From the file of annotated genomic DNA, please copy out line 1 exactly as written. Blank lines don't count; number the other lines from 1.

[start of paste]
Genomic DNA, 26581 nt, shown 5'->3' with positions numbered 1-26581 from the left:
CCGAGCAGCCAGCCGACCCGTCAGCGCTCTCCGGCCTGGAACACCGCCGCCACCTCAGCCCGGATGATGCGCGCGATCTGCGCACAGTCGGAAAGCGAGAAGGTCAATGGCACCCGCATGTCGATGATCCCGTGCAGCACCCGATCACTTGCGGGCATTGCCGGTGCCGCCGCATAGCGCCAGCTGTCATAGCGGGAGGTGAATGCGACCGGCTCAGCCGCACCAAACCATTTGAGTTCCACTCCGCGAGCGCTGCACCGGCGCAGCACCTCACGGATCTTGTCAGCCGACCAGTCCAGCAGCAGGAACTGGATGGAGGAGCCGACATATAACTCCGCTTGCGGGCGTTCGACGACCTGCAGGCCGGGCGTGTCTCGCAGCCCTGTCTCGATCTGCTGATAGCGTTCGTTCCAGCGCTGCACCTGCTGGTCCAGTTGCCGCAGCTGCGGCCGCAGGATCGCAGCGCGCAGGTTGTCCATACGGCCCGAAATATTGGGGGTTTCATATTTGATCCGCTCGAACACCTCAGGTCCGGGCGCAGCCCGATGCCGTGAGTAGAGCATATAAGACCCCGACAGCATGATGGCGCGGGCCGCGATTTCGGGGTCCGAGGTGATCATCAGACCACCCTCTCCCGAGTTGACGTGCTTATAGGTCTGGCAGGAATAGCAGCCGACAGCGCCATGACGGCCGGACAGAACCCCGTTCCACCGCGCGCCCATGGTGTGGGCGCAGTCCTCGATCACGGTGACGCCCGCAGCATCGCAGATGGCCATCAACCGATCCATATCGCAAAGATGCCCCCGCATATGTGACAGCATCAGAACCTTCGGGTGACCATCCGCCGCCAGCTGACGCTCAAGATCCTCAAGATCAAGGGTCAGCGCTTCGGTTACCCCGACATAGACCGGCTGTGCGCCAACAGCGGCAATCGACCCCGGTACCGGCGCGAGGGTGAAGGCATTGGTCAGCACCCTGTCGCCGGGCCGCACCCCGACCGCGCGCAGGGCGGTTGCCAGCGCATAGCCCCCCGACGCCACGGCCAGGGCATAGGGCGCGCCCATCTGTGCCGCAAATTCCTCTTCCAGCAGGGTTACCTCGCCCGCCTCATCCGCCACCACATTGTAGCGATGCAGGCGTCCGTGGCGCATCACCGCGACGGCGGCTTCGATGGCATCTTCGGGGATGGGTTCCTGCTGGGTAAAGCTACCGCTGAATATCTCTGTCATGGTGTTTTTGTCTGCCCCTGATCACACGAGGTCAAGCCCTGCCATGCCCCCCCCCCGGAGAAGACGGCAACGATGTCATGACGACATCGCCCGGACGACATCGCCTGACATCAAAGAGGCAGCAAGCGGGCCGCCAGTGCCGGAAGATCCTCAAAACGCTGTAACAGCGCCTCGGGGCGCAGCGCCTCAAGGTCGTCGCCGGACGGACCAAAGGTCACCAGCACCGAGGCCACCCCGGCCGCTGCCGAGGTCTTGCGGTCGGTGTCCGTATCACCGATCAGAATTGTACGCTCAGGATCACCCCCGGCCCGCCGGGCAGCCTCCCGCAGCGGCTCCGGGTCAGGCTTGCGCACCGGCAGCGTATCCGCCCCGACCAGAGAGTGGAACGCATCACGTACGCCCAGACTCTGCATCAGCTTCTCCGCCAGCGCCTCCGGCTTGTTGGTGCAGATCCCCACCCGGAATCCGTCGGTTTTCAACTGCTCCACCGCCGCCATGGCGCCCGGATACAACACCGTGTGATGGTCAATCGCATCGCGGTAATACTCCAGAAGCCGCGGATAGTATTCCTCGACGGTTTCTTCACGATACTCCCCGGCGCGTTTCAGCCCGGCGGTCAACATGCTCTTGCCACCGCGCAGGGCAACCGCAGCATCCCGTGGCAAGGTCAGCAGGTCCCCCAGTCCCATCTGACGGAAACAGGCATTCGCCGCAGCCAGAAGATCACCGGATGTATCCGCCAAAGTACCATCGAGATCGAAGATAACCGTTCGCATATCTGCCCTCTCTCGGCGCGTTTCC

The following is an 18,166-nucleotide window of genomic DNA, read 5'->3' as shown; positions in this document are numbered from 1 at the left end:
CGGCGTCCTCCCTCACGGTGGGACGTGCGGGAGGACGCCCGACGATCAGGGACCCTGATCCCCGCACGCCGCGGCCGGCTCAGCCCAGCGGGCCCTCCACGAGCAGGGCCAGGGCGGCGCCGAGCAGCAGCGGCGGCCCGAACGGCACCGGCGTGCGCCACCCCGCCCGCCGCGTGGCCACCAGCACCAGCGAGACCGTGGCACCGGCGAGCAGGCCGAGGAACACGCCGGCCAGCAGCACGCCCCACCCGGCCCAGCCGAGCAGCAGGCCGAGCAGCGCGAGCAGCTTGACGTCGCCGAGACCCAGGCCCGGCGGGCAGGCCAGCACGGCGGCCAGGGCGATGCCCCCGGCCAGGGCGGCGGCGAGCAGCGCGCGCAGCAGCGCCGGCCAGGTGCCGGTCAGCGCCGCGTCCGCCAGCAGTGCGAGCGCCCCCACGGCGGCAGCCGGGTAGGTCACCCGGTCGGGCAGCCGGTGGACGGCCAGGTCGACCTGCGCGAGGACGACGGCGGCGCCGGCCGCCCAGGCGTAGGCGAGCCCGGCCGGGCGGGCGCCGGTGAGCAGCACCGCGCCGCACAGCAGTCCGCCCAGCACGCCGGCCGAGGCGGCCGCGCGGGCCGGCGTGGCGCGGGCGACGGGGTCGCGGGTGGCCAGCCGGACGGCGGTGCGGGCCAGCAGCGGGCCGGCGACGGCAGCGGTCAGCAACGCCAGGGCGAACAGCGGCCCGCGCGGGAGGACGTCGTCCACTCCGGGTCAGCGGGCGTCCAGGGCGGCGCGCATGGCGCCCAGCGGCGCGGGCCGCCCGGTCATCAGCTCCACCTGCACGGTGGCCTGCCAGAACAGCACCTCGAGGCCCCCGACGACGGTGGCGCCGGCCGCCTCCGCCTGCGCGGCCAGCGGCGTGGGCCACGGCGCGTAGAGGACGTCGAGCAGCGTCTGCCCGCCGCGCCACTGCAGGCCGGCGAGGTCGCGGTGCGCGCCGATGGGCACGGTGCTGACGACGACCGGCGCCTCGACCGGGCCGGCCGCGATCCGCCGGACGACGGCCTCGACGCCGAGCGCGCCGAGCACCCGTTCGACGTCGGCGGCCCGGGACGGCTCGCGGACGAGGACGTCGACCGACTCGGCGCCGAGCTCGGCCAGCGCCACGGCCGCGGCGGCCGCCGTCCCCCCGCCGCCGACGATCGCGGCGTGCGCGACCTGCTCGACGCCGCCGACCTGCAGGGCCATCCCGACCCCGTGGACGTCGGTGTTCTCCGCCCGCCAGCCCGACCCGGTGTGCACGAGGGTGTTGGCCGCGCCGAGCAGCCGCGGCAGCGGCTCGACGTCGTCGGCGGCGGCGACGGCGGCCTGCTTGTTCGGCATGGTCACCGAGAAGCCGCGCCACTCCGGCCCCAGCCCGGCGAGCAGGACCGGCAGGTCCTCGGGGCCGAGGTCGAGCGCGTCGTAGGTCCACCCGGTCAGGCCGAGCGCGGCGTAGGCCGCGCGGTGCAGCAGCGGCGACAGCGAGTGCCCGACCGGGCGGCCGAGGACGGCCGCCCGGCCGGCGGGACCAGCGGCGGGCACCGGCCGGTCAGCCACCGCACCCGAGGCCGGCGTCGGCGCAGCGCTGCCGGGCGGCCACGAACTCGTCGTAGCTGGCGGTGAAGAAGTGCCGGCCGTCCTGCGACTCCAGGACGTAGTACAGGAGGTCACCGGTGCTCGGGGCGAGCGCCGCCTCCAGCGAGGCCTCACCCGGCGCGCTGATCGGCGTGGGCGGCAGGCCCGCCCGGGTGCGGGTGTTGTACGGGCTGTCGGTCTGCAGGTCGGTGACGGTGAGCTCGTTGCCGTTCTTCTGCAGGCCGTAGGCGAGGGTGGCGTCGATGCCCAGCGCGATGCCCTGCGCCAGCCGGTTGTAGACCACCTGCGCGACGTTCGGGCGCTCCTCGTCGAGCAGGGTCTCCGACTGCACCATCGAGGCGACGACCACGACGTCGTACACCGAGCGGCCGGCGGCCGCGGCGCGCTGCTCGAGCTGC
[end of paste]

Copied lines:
Genomic DNA, 26581 nt, shown 5'->3' with positions numbered 1-26581 from the left: